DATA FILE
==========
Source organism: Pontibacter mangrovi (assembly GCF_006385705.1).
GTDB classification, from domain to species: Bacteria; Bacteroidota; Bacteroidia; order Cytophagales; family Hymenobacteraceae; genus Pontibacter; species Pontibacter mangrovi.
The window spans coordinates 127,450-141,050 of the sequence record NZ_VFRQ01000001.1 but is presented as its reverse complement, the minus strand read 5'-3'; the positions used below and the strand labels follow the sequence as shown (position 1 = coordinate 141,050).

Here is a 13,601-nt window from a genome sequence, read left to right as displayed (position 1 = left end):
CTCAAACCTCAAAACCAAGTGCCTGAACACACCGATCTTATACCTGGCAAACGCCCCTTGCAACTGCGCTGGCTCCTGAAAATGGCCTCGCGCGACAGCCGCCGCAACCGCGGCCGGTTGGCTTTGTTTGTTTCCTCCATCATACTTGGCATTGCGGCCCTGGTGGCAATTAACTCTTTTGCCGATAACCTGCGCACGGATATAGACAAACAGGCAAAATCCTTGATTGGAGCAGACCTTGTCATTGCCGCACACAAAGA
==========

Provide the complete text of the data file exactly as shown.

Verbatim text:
Source organism: Pontibacter mangrovi (assembly GCF_006385705.1).
GTDB classification, from domain to species: Bacteria; Bacteroidota; Bacteroidia; order Cytophagales; family Hymenobacteraceae; genus Pontibacter; species Pontibacter mangrovi.
The window spans coordinates 127,450-141,050 of the sequence record NZ_VFRQ01000001.1 but is presented as its reverse complement, the minus strand read 5'-3'; the positions used below and the strand labels follow the sequence as shown (position 1 = coordinate 141,050).

Here is a 13,601-nt window from a genome sequence, read left to right as displayed (position 1 = left end):
CTCAAACCTCAAAACCAAGTGCCTGAACACACCGATCTTATACCTGGCAAACGCCCCTTGCAACTGCGCTGGCTCCTGAAAATGGCCTCGCGCGACAGCCGCCGCAACCGCGGCCGGTTGGCTTTGTTTGTTTCCTCCATCATACTTGGCATTGCGGCCCTGGTGGCAATTAACTCTTTTGCCGATAACCTGCGCACGGATATAGACAAACAGGCAAAATCCTTGATTGGAGCAGACCTTGTCATTGCCGCACACAAAGA